Guest commentary: Workers pay a price in poultry business

As Tyson shareholders gather in Springdale on Friday, they will celebrate a banner year in a thriving industry: in November, Tyson Foods forecast record profits, sending its shares soaring to an all-time high in December.

While this is great news for shareholders, and our local economy, there is more to the story. The poultry industry is, in fact, thriving on the backs of thousands of workers, who stand on the processing lines in the cold for hour after hour every day, hanging and trimming and packing millions of chickens.

The Northwest Arkansas Workers' Justice Center recently surveyed 500 poultry workers from a variety of companies in Arkansas, and found that working in the poultry industry is difficult, dirty and dangerous. The industry relies on populations that are economically desperate and vulnerable; of roughly 250,000 poultry workers in the US, most are minorities, immigrants, and refugees.

Maria is one of these workers. Until one day in June 2011, she had no problems with her health, or her job with Tyson in Arkansas. That morning, a chlorine leak in the plant changed everything. The gas damaged her lungs and her throat, leaving her with chronic asthma and reflux. To this day, she has two inhalers for her lungs, one for a nostril that doesn't work, and pills for reflux.

And now, she has no job. Last year, a specialist told her she can't work in the cold temperatures on the processing lines (which hovers around 40 degrees, to inhibit microbial growth in the chicken flesh); he wrote a note that requested a change in her position, authorizing the fact that she needed to be in warmer temperatures.

When she presented the note to the company, they told her they had no place for her. She is facing difficulties receiving workers' compensation benefits. Tyson's insurance carrier is denying payment for pulmonologist visits that correlate to her lung injury. She has to pay for her medicine out of her own pocket. After 13 years with Tyson, Maria has little to show but permanent damage to her health; she now has no job and no income.

Her story may be shocking but, sadly, it's not uncommon. In fact, many workers meet a similar fate every year.

This is work that chews up the body. Rates of injury and illness among poultry workers are five times higher than among all workers in the US. Dangers include amputations, cuts and lacerations; slips, trips, falls; respiratory hazards; and exposure to dangerous chemicals.

Most commonly, workers suffer musculoskeletal disorders from the repetitive motions on the line--from 20,000 to 100,000 per shift. Poultry workers suffer carpal tunnel syndrome seven times more often than workers in other industries; they suffer occupational illnesses at five times the rate.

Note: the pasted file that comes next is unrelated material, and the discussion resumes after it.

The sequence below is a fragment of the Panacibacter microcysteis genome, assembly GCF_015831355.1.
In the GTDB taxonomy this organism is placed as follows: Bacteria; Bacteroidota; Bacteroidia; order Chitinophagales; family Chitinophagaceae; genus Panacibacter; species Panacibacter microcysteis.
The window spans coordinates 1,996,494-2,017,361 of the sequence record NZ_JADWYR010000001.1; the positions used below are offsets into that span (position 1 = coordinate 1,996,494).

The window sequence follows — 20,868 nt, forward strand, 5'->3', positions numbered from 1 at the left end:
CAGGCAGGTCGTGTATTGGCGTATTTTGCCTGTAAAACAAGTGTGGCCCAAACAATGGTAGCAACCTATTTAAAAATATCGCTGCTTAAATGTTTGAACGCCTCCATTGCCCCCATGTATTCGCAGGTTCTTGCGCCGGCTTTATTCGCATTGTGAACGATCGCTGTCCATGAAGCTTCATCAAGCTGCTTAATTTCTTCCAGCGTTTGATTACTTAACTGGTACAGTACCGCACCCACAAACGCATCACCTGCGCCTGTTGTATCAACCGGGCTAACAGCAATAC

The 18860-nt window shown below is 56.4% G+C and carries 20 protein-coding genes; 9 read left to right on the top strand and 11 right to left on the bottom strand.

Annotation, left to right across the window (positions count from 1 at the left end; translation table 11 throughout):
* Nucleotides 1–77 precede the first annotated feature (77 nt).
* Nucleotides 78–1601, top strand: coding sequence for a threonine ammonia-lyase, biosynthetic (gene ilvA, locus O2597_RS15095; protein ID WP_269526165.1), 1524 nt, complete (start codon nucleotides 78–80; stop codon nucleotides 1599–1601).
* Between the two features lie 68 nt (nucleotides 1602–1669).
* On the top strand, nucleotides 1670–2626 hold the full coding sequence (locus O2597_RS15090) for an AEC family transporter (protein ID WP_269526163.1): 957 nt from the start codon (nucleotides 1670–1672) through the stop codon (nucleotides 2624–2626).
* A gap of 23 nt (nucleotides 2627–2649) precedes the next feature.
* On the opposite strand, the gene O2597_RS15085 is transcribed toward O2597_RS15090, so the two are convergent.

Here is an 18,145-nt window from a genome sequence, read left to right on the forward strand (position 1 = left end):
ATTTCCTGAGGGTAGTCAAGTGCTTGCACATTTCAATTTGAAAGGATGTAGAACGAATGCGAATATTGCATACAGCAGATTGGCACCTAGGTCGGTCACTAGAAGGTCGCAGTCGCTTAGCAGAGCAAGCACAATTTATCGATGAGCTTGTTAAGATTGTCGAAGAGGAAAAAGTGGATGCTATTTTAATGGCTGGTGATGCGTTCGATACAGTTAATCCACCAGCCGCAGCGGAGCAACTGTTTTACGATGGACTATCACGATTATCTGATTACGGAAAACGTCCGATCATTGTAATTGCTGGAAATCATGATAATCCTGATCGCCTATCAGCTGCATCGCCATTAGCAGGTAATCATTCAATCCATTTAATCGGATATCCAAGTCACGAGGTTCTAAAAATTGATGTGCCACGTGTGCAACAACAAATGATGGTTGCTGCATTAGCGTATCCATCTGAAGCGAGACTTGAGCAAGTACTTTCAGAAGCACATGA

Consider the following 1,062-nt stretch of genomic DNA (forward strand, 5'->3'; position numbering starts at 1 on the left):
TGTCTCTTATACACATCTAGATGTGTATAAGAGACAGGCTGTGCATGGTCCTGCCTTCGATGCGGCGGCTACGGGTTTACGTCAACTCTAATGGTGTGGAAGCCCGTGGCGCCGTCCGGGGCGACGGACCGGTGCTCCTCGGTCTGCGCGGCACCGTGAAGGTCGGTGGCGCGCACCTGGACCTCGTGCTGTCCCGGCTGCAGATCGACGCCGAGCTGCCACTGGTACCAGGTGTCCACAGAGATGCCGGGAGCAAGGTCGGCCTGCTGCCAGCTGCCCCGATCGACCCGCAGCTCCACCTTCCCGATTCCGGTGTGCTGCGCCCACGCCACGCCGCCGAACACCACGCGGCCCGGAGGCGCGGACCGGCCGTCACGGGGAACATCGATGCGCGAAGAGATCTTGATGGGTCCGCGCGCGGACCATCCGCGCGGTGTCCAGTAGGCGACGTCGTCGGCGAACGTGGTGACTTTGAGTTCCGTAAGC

The Justice Center found that almost six in 10 workers have suffered from injuries or health problems while working in poultry. Most of these workers typically received no treatment or compensation for missed work; nearly 60 percent took no action after an injury. Over 90 percent have no access to earned sick leave; and 62 percent have gone to work while sick. 78 percent cannot afford the costs associated with their health care. These results confirm the findings of recent research by Oxfam America, which reports that the poultry industry is not doing enough to protect the health and safety of these workers. Instead, poultry companies aim to paint a portrait of declining incidents of injuries and illnesses, at the same time that they urge the federal government to increase maximum line speeds and push the workers even harder.

The line speed may also compromise workers' ability to take care of the food properly. Over half of the workers the Justice Center surveyed said that line speed and time pressure forced them to do things that might harm the health and safety of the consumer.

This is a booming industry that should do better by its workforce. Chicken is the most popular meat in America, and consumption grows every year. Arkansas processes nearly a billion chickens each year. Profits are climbing, consumer demand is growing, and executive compensation is increasing rapidly.

We hope the shareholders and the Board of Tyson will consider the people who do the hard work of hanging, trimming, cutting, and packaging these billions of pounds of chicken every day. People like Maria have given their time and sweat and health for this industry; the companies should do more to pay them back.

Commentary on 02/03/2016